From Fair Share Hospitals Collaborative
A lot happened when the legislature and governor enacted a budget for New Jersey’s fiscal year that began on July 1. There were dozens of financial decisions made in the State House in Trenton that will have serious and long-lasting effects on our state’s people and businesses. One such decision was the future of the state’s Charity Care funding.
Charity Care funding is a state reimbursement to New Jersey’s hospitals for their costs to provide care to uninsured patients. In New Jersey, all hospitals are required by law to provide high-quality healthcare to all residents, no matter their ability to pay. In return, the state is obligated to reimburse hospitals for a portion of the care they provide to these uninsured individuals through funding called Charity Care.
During Trenton’s annual budgeting process, instead of sticking with the proposed plan for Charity Care funding, the Governor decided to redirect 82 percent of Charity Care funding pool to only 12 New Jersey hospitals. This leaves 59 hospitals with only 17 percent of the funding to help care for the uninsured, even though these 59 hospitals care for roughly half of all Charity Care patients in the state.
59 hospitals in New Jersey receive only 17 percent of Charity Care funding, even though these 59 hospitals care for roughly half of all Charity Care patients in the state.
With the implementation of the Affordable Care Act and New Jersey’s expansion of Medicaid – health insurance for our neediest residents – more people in our state have essential health coverage. But there are still an estimated one million New Jersey residents without health insurance and the state’s Charity Care program makes it possible for them to obtain the healthcare they need at any of the 71 hospitals in the state.
In a move that suggested an understanding of this situation, Governor Christie proposed a state budget that provided $352 million to hospitals to help offset the $570 million hospitals spent caring for the uninsured in 2014. But as tax revenues came in lower than expected, the Governor cut an additional $50 million from the Charity Care budget allocation – $25 million from state funds, which causes the state to lose an additional $25 million in federal funding.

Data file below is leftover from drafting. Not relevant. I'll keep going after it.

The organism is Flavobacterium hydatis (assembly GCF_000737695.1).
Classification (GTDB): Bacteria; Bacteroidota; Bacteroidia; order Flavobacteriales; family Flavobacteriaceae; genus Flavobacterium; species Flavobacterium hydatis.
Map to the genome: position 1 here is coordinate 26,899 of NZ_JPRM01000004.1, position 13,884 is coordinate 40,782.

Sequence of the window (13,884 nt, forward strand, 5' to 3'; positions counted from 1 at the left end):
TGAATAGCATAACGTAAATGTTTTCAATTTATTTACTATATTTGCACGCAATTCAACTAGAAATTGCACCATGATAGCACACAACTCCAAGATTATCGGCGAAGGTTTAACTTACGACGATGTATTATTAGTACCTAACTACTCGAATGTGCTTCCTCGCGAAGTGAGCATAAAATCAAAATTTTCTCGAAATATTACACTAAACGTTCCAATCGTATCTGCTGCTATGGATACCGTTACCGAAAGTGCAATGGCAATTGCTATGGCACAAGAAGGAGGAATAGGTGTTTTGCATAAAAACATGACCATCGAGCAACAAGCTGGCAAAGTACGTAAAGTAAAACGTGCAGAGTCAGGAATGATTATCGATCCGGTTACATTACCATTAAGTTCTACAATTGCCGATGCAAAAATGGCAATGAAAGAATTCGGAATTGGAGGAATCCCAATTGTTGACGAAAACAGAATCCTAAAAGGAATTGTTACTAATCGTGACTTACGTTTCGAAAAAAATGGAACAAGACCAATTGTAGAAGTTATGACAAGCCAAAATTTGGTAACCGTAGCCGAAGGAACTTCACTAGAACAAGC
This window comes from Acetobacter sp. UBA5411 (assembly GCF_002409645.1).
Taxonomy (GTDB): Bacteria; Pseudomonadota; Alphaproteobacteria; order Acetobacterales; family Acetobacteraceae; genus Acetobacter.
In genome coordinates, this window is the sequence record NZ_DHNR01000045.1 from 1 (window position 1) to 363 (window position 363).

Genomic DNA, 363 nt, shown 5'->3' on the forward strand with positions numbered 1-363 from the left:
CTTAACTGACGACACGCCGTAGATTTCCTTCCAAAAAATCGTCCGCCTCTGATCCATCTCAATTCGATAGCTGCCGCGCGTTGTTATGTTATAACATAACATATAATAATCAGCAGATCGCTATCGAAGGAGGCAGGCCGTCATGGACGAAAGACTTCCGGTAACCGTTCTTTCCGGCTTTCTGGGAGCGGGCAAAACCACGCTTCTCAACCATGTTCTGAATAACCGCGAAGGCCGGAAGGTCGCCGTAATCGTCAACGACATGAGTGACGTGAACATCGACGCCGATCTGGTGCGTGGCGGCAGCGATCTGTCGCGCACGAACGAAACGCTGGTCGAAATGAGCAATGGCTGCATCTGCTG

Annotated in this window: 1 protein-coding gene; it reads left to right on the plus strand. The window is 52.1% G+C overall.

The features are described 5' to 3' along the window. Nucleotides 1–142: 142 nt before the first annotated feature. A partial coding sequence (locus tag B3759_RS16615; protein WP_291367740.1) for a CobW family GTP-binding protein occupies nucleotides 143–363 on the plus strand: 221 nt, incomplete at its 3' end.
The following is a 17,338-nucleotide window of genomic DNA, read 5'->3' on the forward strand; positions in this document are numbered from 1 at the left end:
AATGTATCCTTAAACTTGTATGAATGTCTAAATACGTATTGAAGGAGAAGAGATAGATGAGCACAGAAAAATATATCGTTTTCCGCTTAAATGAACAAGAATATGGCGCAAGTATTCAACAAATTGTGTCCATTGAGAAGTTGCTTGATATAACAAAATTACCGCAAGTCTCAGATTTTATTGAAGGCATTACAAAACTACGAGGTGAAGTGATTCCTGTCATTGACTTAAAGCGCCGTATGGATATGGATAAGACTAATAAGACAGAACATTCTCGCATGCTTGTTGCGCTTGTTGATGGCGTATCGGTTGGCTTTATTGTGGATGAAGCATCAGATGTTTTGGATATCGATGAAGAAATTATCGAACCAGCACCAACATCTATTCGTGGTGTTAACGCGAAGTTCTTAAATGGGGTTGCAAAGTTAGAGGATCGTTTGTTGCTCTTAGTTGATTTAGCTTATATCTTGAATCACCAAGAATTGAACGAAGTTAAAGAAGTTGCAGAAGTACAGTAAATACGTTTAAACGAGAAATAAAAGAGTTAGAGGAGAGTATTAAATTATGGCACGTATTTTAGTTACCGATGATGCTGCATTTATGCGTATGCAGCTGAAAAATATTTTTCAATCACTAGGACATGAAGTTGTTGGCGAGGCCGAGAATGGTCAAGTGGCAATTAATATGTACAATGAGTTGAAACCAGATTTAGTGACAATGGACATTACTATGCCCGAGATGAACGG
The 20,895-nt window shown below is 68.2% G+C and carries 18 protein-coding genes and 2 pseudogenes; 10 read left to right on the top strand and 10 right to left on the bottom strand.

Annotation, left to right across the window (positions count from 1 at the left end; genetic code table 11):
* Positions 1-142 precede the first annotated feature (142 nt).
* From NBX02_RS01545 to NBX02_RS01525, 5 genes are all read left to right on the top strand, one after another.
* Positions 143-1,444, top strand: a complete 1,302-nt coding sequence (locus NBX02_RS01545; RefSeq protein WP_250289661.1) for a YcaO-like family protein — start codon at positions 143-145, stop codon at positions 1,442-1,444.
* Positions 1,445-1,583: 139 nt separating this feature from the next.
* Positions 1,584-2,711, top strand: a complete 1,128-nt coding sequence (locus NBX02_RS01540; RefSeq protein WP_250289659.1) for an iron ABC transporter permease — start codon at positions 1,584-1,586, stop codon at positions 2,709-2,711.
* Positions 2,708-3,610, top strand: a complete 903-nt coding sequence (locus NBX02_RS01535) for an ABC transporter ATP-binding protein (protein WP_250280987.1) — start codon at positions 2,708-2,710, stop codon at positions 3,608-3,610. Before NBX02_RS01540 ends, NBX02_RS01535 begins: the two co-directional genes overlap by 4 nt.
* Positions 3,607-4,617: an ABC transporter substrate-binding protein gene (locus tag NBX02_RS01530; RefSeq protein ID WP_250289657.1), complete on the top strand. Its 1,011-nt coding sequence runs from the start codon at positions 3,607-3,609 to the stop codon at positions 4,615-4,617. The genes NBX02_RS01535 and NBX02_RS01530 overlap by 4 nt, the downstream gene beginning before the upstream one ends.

We thank the State Legislature for restoring this $50 million cut via the budget bill that they sent to Governor Christie, but unfortunately, the governor immediately redline-vetoed that restoration and reduced the funding to $302 million. These cuts resulted in many hospitals being reimbursed less than one cent for each dollar spent on health care for the uninsured, compared with those 12 hospitals that are receiving a reimbursement of 96 cents on the dollar.
The Charity Care funding formula is unfair to patients and health care providers. People who are uninsured live in all of New Jersey’s 21 counties and towns, and not in just a few urban centers.
The Charity Care funding formula is unfair to patients and health care providers. People who are uninsured live in all of New Jersey’s 21 counties and towns, and not in just a few urban centers. And all of New Jersey’s hospitals – and not just 12 of them – are part of the state’s safety net and provide care to those in need.
Our state’s leaders shouldn’t be playing games with New Jersey’s health care system. New Jersey hospitals take pride in the care that they give to these patients, as it is part of their essential mission of caring for their local communities, but they cannot do this without funding to sustain that care. New Jersey’s public officials need to work together to fairly support all hospitals who care for those in need.
Richard A. Pitman
Richard A. Pitman is the Executive Director of the Fair Share Hospitals Collaborative and coalition of 11 New Jersey hospital systems, representing 32 New Jersey hospitals. FSHC member hospitals care for more than 8 million patients every year; train the next generation of doctors, nurses, and allied professionals in the FSHC hospitals that serve as teaching institutions; and employ nearly 49,000 people in the state and contribute $8.8 billion annually to New Jersey’s economy.